veggies.jpg (6769 bytes)fruitbowl.jpg (6391 bytes)Paratuberculosis and Crohn's Disease: Got Milk?
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Paratuberculosis and Crohn's Disease: Got Milk?
by Michael Greger, MD
http://www.veganMD.org
Updated January 2001

Epidemiology

Other potential lines of evidence include population studies. One would expect that if paratuberculosis was causing Crohn's disease, then the regions in which there is a high prevalence of Crohn's should overlap with the regions with a high prevalence of paratuberculosis. While sufficient data is lacking,[161] a review of the epidemiology of Johne's disease compared with the epidemiology of Crohn's disease found just that.[120] "Crohn's disease has a very spotty distribution in the world," notes Dr. Walter Thayer, an expert on the disease at Rhode Island Hospital who worked with Chiodini to culture MAP from Crohn's patients. "But it's seen only in milk-drinking areas -- Australia, southern Africa, Europe, the United States, Canada, New Zealand. Interestingly, it's not seen in India, where they do drink milk, but they boil it first."[19]

Critics point to Sweden, which has its share of Crohn's, but whose cattle are reportedly paratuberculosis free. Unfortunately, the surveillance testing has been limited.[115] Michael Collins, veterinarian and microbiologist with the University of Wisconsin, has written "We believe no region in the world is free of M. paratuberculosis infection in its ruminant livestock. In all likelihood, Johne's disease is to be found in every country. Being free of the disease is probably more a function of how hard one has looked than a true lack of incidence."[35] We will see a prime example of this in the discussion of Ireland.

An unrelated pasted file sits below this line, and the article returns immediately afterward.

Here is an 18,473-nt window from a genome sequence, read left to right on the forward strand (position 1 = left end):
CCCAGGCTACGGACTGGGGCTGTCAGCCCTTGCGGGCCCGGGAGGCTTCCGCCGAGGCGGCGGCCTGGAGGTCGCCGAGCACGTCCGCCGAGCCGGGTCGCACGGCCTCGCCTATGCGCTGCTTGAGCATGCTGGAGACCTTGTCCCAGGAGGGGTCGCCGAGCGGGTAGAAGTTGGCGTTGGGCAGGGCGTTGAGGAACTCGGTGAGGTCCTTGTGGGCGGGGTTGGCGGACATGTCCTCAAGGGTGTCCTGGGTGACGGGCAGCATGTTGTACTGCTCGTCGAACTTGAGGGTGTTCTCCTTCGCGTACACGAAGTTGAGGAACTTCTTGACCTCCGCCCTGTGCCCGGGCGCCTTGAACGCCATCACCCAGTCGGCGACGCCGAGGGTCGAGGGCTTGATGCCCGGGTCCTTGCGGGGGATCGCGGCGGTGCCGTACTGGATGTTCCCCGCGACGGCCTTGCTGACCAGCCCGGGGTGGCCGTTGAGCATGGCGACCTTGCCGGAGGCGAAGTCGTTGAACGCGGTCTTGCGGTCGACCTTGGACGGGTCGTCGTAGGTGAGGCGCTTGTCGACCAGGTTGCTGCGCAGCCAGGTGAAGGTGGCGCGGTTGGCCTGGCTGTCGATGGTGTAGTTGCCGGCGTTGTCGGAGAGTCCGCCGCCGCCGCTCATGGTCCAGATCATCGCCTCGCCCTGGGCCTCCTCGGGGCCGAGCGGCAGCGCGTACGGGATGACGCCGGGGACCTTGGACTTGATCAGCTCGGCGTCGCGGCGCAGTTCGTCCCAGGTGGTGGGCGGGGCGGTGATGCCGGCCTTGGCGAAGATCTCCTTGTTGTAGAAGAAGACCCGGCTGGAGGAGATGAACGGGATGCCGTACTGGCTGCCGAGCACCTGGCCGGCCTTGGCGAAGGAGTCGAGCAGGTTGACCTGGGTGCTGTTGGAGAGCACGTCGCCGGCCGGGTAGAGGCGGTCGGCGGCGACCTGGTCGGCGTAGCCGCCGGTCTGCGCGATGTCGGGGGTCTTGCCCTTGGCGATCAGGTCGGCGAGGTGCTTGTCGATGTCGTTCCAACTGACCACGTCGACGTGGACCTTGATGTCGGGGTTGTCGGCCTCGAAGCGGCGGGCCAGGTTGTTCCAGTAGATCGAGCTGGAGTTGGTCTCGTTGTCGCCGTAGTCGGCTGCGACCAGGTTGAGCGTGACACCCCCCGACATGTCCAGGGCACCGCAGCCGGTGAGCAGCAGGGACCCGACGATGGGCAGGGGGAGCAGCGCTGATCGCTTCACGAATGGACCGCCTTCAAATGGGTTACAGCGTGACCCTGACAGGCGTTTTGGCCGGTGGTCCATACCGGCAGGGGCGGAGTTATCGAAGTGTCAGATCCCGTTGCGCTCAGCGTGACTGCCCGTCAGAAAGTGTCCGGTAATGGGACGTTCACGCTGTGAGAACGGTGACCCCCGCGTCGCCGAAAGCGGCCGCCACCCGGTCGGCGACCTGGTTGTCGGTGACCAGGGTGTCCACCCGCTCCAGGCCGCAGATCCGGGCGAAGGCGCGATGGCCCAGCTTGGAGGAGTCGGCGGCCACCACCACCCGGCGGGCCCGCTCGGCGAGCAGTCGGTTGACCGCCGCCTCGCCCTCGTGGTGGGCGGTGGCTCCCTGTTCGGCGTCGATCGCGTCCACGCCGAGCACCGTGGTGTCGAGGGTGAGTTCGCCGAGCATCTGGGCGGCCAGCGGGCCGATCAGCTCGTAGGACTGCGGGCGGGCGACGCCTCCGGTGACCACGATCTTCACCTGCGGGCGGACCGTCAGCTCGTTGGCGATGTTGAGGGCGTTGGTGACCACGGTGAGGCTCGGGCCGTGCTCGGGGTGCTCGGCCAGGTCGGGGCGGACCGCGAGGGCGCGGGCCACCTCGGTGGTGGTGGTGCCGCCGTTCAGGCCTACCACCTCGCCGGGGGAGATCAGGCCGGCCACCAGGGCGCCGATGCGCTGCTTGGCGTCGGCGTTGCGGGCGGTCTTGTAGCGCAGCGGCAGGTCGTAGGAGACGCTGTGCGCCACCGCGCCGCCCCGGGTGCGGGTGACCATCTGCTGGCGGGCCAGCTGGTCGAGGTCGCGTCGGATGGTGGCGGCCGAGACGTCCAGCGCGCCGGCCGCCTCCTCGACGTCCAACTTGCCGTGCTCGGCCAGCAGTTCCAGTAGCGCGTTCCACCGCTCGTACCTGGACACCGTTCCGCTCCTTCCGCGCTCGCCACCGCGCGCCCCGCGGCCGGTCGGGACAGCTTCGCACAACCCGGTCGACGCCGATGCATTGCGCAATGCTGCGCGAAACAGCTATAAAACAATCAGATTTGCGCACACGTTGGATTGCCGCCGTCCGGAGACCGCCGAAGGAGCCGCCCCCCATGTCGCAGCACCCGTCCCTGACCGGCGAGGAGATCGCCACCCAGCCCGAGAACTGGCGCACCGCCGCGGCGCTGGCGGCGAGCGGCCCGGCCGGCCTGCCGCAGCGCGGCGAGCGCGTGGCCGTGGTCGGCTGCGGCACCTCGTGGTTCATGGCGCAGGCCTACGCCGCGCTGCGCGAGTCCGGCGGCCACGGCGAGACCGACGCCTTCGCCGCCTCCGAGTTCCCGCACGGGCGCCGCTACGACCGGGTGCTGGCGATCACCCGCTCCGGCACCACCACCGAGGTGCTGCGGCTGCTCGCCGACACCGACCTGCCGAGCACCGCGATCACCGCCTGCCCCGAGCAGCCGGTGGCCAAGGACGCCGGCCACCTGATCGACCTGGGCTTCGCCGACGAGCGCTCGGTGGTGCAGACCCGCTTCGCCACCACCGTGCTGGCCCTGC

Another perceived inconsistency in the link between paraTB and Crohn's is the fact that Crohn's is found more often in urban, rather than rural populations.[143] Dairy farmers, for example, do not seem to have higher rates of Crohn's.[82] This is not dissimilar from other parallel diseases like bovine TB -- tuberculosis not paratuberculosis -- which, centuries ago, was responsible for the deaths of hundreds of thousands of children who drank unpasteurized milk.7 The association between tuberculosis contracted by drinking milk and the rural community was also weak, presumably because of the commercial marketing and distribution of infected milk.[202]

Any explanation of Crohn's would have to account for the rapid increase seen in this disease this century.[178] The longest continuous study of the incidence of Crohn's disease is from Wales, which reports a 4000% increase of the disease since the 1930s.[140] This may be explained by the concurrent rise in paratuberculosis in intensively farmed dairy herds throughout the century.[66] Thayer asks also "What has happened to dairying in that time? Do you get milk from your local dairy? No. You get it from big conglomerates that buy from local dairies and pool all the milk. I think this is possibly the reason the disease has spread so quickly."[19]

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